The emerging role of the pediatric physical therapist in evaluation and intervention for individuals with lysosomal storage diseases
Department of Rehabilitation Sciences, Sargent College of Health and Rehabilitation Sciences, Boston University, Boston, MA 02215-1605, USA. Pediatric Physical Therapy
(Impact Factor: 1.04).
02/2005; 17(2):128-39. DOI: 10.1097/01.PEP.0000163077.26274.9C
The purposes of this article are to describe the pathology, medical implications, and typical impairments of individuals with various lysosomal storage diseases (LSDs), summarize results of recent clinical trials on medical interventions relevant to physical therapy practice, report new advances in functional measurement, and suggest a framework for physical therapy management and intervention.
Medical and surgical interventions are enabling individuals with LSDs to not only survive but to improve their daily functioning and quality of life. This is likely to become an increasing area of emphasis in pediatric physical therapy, as the intervention emphasis for some individuals will shift from maintenance to restorative programs.
We recommend that pediatric physical therapists become familiar with new LSD therapeutics, play a major role in evaluating impairment and functional limitation changes in individuals with LSDs, and become knowledgeable about the indications and precautions for restorative physical therapy programs.
Available from: nature.com
[Show abstract] [Hide abstract]
ABSTRACT: Pompe disease (Glycogen storage disease type II, GSDII, or acid maltase deficiency) is an autosomal recessive disorder characterized by deficiency of acid alpha-glucosidase resulting in intra-lysosomal accumulation of glycogen and leading to progressive muscle dysfunction. The natural history of infantile-onset Pompe disease is characterized by hypertrophic cardiomyopathy and profound generalized weakness presenting in the first few months of life, with rapid progression and death usually occurring by one year of age. Late-onset Pompe disease is characterized by onset of symptoms after one year of age, less severe or absence of cardiac involvement and slower progression, with symptoms primarily related to progressive dysfunction of skeletal muscles and respiratory muscle involvement. Recent clinical trials of enzyme replacement therapy have begun to allow greater opportunity for potential improvement in motor status, function, and survival than ever before, with hopes of moving toward maximizing physical function for individuals with Pompe disease. Children are living longer with some achieving independent sitting, creeping, and walking-milestones typically never achieved in the untreated natural history of the disorder. With increased survival, clinical management based on an understanding of the pathology and pathokinesiology of motor function gains importance. This article reviews current knowledge regarding the motor system in Pompe disease and provides an overview of physical therapy management of Pompe disease, including management strategies for individuals on enzyme replacement therapy.
Genetics in Medicine 06/2006; 8(5):318-27. DOI:10.1097/01.gim.0000217789.14470.c5 · 7.33 Impact Factor
Available from: ncbi.nlm.nih.gov
[Show abstract] [Hide abstract]
ABSTRACT: The purpose of this study was to assess the utility of measuring current physical functioning status of children with scoliosis and kyphosis by applying computerized adaptive testing (CAT) methods. Computerized adaptive testing uses a computer interface to administer the most optimal items based on previous responses, reducing the number of items needed to obtain a scoring estimate.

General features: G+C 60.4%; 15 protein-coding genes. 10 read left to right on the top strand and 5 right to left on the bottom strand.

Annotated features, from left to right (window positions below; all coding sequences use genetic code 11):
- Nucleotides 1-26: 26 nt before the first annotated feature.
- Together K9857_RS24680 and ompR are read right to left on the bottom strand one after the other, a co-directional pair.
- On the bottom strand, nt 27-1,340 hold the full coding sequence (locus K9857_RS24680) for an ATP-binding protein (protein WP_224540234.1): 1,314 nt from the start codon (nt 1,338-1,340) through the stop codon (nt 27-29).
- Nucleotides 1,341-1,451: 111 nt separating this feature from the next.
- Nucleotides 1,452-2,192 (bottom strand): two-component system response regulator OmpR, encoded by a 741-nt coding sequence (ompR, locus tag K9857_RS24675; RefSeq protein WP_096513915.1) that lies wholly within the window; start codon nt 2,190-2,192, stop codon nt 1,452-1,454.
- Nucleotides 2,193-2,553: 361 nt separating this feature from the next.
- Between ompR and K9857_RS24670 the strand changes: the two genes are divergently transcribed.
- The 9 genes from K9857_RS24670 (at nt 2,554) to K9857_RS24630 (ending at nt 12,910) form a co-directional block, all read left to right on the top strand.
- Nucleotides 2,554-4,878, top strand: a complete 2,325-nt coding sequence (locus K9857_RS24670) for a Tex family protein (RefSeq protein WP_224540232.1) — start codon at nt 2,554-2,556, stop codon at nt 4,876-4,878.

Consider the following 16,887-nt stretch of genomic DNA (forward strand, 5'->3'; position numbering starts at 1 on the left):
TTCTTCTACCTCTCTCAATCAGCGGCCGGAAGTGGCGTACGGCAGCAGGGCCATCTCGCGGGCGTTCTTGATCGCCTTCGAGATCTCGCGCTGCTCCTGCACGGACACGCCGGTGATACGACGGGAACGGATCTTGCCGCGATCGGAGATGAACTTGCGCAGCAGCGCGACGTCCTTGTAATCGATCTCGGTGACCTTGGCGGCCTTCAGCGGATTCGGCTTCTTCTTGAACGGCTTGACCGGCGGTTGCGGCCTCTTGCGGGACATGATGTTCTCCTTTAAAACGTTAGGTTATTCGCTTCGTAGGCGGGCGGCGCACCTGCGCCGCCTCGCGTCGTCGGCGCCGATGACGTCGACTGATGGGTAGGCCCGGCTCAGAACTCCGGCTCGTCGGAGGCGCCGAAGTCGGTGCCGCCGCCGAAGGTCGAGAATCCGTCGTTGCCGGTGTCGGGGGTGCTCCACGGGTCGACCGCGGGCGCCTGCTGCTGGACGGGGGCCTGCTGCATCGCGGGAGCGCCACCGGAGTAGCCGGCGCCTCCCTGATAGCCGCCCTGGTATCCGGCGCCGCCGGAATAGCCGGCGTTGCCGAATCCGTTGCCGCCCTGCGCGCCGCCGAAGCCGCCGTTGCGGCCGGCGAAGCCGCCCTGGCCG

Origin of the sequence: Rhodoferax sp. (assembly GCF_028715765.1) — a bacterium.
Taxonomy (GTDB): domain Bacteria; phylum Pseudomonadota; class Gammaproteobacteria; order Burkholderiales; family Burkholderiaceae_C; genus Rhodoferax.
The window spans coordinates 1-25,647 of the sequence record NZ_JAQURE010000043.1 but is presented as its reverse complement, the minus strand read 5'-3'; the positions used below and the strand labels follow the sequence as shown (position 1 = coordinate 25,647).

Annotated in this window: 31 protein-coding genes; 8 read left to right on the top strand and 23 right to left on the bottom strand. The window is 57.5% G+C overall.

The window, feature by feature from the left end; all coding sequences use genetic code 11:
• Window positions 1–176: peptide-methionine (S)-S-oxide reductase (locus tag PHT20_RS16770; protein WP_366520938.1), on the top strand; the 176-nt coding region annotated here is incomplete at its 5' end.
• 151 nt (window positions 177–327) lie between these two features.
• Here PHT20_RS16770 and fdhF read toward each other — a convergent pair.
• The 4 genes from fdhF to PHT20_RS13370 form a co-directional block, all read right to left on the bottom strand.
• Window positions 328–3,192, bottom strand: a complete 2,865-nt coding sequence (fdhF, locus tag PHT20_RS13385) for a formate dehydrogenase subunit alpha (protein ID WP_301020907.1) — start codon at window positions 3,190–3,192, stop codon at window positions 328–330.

This was a prospective study of 77 subjects (0.6-19.8 years) who were seen by a spine surgeon during a routine clinic visit for progress spine deformity. Using a multidimensional version of the Pediatric Evaluation of Disability Inventory CAT program (PEDI-MCAT), we evaluated content range, accuracy and efficiency, known-group validity, concurrent validity with the Pediatric Outcomes Data Collection Instrument, and test-retest reliability in a subsample (n = 16) within a 2-week interval.
We found the PEDI-MCAT to have sufficient item coverage in both self-care and mobility content for this sample, although most patients tended to score at the higher ends of both scales. Both the accuracy of PEDI-MCAT scores as compared with a fixed format of the PEDI (r = 0.98 for both mobility and self-care) and test-retest reliability were very high [self-care: intraclass correlation (3,1) = 0.98, mobility: intraclass correlation (3,1) = 0.99]. The PEDI-MCAT took an average of 2.9 minutes for the parents to complete. The PEDI-MCAT detected expected differences between patient groups, and scores on the PEDI-MCAT correlated in expected directions with scores from the Pediatric Outcomes Data Collection Instrument domains.
Use of the PEDI-MCAT to assess the physical functioning status, as perceived by parents of children with complex spinal impairments, seems to be feasible and achieves accurate and efficient estimates of self-care and mobility function. Additional item development will be needed at the higher functioning end of the scale to avoid ceiling effects for older children.
This is a level II prospective study designed to establish the utility of computer adaptive testing as an evaluation method in a busy pediatric spine practice.
Journal of Pediatric Orthopaedics 04/2008; 28(3):330-5. DOI:10.1097/BPO.0b013e318168c792 · 1.47 Impact Factor
Data provided are for informational purposes only. Although carefully collected, accuracy cannot be guaranteed. The impact factor represents a rough estimation of the journal's impact factor and does not reflect the actual current impact factor. Publisher conditions are provided by RoMEO. Differing provisions from the publisher's actual policy or licence agreement may be applicable.